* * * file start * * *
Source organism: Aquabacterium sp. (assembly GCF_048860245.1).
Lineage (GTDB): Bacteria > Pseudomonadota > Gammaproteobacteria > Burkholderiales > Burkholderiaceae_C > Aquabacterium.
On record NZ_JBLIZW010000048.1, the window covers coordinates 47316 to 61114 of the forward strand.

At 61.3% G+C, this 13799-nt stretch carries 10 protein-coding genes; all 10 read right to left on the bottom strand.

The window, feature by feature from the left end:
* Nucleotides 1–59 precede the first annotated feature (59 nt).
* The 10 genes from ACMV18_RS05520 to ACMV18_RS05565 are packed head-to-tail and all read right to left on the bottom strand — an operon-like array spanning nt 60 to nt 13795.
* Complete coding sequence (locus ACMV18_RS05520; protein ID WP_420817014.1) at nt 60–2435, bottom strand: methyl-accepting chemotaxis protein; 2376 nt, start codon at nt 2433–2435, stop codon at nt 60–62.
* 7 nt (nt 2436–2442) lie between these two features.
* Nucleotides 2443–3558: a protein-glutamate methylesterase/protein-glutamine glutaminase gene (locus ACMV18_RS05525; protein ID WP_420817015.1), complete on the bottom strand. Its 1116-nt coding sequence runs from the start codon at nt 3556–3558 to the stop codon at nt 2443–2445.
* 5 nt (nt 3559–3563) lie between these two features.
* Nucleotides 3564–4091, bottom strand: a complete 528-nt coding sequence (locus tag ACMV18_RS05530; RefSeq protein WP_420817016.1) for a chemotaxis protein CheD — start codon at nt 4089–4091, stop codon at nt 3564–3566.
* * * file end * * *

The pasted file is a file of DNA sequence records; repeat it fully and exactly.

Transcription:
Source organism: Aquabacterium sp. (assembly GCF_048860245.1).
Lineage (GTDB): Bacteria > Pseudomonadota > Gammaproteobacteria > Burkholderiales > Burkholderiaceae_C > Aquabacterium.
On record NZ_JBLIZW010000048.1, the window covers coordinates 47316 to 61114 of the forward strand.

At 61.3% G+C, this 13799-nt stretch carries 10 protein-coding genes; all 10 read right to left on the bottom strand.

The window, feature by feature from the left end:
* Nucleotides 1–59 precede the first annotated feature (59 nt).
* The 10 genes from ACMV18_RS05520 to ACMV18_RS05565 are packed head-to-tail and all read right to left on the bottom strand — an operon-like array spanning nt 60 to nt 13795.
* Complete coding sequence (locus ACMV18_RS05520; protein ID WP_420817014.1) at nt 60–2435, bottom strand: methyl-accepting chemotaxis protein; 2376 nt, start codon at nt 2433–2435, stop codon at nt 60–62.
* 7 nt (nt 2436–2442) lie between these two features.
* Nucleotides 2443–3558: a protein-glutamate methylesterase/protein-glutamine glutaminase gene (locus ACMV18_RS05525; protein ID WP_420817015.1), complete on the bottom strand. Its 1116-nt coding sequence runs from the start codon at nt 3556–3558 to the stop codon at nt 2443–2445.
* 5 nt (nt 3559–3563) lie between these two features.
* Nucleotides 3564–4091, bottom strand: a complete 528-nt coding sequence (locus tag ACMV18_RS05530; RefSeq protein WP_420817016.1) for a chemotaxis protein CheD — start codon at nt 4089–4091, stop codon at nt 3564–3566.